We propose a style of programming in which the entire
functionality of each software module is addressable through
OSC messages. Advantages of this style include the following:
The OSC namespace for each module explicitly names all of that module’s features. This can enable software to be self-documenting and transparent in its functionality.
The entire functionality of each module is accessible via a single control mechanism: incoming OSC messages. In graphical languages such as Max/MSP and Pd, this allows even the most complex objects to have a single control inlet, reducing the clutter and confusion of connecting to multiple inlets (Figure 1). As a module’s functionality grows, no structural changes (such as adding more inlets) are required; the programmer simply expands the module’s OSC namespace.
3 . If the components of a complex system already communicate among themselves exclusively with OSC messages, then it becomes very easy to move some of the components to other computers to form a distributed local area network system. <-------
- Certain OSC messages can be standardized across different modules. For example, the message “/gain” with a floating point argument can be used in many different synthesis and processing components to change gain; the message “/namespace” can trigger any module to display its OSC namespace; the message “/go” followed by the argument 1 or 0 can be used to turn on and off the processing in the module; and the message “/init” can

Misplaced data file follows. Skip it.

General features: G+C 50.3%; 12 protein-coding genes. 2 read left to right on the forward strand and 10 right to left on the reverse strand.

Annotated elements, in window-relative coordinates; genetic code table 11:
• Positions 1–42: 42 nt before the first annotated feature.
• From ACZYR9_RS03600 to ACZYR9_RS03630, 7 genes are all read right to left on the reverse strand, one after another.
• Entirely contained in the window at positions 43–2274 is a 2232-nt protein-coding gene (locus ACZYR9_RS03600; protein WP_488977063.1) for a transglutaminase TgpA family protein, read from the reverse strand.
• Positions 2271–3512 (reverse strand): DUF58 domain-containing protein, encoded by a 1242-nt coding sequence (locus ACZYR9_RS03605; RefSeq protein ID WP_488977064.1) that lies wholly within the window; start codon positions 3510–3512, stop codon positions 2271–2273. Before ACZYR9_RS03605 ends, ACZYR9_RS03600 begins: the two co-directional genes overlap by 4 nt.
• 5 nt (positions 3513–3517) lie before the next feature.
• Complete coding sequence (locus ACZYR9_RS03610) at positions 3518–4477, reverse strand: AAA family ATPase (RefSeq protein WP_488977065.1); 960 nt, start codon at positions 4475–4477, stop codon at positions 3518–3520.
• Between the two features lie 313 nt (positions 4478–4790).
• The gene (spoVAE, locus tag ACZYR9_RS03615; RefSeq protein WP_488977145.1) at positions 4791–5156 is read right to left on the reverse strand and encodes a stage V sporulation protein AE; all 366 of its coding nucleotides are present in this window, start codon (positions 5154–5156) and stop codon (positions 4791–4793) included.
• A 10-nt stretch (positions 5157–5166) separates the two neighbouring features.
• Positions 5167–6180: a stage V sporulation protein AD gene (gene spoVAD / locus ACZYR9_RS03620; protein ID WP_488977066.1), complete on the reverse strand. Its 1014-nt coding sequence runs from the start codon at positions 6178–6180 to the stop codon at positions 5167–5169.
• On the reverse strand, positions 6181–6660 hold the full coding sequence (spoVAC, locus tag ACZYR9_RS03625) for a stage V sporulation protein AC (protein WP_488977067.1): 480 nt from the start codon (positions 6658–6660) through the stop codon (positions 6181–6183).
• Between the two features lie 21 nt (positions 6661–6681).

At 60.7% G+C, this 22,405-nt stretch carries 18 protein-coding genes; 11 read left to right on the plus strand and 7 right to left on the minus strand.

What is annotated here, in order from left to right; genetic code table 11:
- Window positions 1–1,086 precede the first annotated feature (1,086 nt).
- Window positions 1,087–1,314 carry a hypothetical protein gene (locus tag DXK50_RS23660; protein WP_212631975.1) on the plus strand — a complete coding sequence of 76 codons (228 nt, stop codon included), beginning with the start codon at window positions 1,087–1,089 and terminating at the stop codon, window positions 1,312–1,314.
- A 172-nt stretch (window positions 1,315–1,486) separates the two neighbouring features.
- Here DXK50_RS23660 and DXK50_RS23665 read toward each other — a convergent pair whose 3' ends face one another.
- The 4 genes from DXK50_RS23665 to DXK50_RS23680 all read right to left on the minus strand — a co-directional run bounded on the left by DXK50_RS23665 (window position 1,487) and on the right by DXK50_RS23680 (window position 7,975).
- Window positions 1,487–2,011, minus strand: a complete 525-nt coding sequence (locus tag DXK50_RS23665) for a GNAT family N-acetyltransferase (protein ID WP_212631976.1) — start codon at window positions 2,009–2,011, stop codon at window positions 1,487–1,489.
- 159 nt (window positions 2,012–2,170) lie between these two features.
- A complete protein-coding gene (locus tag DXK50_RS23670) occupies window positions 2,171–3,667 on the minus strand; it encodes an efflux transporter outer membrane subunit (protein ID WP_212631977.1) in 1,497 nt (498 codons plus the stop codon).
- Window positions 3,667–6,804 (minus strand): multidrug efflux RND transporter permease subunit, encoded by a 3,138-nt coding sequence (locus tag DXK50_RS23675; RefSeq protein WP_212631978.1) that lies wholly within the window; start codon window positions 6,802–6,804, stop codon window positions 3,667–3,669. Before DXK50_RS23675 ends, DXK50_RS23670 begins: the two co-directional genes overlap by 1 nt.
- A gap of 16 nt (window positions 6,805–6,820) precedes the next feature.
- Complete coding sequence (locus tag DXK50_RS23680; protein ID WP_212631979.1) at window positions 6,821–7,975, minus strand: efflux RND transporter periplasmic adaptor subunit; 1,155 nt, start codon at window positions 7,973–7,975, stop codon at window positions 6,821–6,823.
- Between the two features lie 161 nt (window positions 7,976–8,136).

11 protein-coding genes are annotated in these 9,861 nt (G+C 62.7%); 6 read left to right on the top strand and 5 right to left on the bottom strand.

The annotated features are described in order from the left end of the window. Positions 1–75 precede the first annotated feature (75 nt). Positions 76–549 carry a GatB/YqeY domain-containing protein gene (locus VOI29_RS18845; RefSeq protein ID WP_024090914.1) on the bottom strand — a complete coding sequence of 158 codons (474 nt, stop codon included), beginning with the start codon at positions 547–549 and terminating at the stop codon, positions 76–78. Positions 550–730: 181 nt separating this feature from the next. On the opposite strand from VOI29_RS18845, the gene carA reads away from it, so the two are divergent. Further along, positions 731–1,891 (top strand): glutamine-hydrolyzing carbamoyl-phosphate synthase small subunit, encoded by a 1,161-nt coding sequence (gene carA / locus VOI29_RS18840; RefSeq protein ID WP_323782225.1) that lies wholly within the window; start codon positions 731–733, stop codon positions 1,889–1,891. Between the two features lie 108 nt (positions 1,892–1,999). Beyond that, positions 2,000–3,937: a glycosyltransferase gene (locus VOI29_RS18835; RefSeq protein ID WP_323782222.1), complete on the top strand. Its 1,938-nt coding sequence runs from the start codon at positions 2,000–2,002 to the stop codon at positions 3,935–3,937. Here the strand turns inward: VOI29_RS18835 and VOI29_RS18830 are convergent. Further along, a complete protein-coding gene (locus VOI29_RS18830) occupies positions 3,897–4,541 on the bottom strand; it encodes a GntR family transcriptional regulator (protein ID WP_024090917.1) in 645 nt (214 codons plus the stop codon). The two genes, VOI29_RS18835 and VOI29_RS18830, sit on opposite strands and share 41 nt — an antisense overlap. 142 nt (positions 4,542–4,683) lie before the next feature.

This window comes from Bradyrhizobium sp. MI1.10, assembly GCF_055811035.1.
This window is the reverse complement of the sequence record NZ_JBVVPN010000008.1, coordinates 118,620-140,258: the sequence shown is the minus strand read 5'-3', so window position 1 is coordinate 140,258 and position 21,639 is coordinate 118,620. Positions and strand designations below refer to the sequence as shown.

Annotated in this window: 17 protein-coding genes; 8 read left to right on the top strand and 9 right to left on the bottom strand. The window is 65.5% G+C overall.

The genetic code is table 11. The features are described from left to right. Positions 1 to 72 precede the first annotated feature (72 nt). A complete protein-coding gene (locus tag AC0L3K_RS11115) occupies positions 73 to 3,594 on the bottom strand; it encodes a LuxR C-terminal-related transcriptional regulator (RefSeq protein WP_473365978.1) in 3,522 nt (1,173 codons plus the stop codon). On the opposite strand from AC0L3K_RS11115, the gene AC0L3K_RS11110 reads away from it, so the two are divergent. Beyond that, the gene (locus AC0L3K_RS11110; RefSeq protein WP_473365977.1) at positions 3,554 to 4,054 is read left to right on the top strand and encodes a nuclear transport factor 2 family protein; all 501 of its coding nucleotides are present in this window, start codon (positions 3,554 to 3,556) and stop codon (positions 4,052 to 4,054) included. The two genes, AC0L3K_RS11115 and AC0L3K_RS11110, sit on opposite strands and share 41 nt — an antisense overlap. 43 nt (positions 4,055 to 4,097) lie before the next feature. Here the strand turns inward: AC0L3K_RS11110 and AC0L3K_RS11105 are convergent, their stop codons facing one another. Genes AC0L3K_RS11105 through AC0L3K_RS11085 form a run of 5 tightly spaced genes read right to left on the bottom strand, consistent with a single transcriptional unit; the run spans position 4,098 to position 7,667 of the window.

initialize a module.
By sending the “/namespace” message to the Max/MSP patch above the user is presented with this list of OSC messages and can quickly learn how to control the patch:
1, /go int turn processing on and off;
2, /rate float play rate;
3, /set-position float between 0 and 1 sets position
from start to end;
4, /gain float sets gain;
5, /SDIF-tuples anything talks to SDIF-tuples;
6, /SDIF-buffer symbol sets SDIF-buffer for
7, /sinusoids~ anything talks to sinusoids~;
8, /namespace bang opens this collection;
yes its propaganda
whoops i forgot. this is from http://www.opensoundcontrol.org/forum